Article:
One of the computing curators, Stephen Jones, came up with the notion of ‘heterarchical narratives’ (possibly after a quick lunchtime re-reading of Deleuze). This is a good way of describing the way in which they will act as fluid nodes for contextual collection information. Not only are they much more fluid in terms of navigation, they are also much looser in terms of internal structures of control in terms of knowledge production. Anyone with access to the collection management system can create a new node and associate collection objects with their node – this opens up plenty of opportunity for cross-disciplinary narratives, and cross-organisational collaboration.

Tags: 6 Comments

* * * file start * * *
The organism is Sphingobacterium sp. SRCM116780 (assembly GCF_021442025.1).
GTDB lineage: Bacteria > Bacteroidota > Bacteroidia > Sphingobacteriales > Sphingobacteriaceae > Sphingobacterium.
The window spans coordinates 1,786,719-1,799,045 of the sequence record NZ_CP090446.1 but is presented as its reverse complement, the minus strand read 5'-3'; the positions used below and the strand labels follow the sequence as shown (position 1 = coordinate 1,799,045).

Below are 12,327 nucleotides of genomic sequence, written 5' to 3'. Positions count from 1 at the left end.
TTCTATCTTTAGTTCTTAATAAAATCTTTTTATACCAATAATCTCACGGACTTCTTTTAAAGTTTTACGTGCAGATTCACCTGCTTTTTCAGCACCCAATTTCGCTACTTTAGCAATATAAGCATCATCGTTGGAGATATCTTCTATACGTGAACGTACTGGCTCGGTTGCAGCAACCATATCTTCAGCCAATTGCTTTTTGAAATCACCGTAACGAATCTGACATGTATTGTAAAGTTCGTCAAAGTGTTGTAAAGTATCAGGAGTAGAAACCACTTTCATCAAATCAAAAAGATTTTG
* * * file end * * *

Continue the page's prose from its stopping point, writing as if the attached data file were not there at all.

• lyndak

    Hi Seb, just wondering who generates the narratives??

  • Hi Lynda

    Currently the narratives are being written by curators however it is intended that education staff will be able to add them too shortly, and eventually the general public as well.

    The narratives are done using Emu so there needs to be some degree of Emu training as well as appropriate client licensing. We then pull in the associations from the Emu database. We use Emu so that the narrative associations are stored permanently with their object record and so that eventually all other collection related material can be managed through it – book chapters, educational materials etc (basically anything that refers to collection objects).

    For general public narratives we will use a system similar to our tagging setup that exists independent of Emu. But of course the best of these could be imported into Emu for permanence.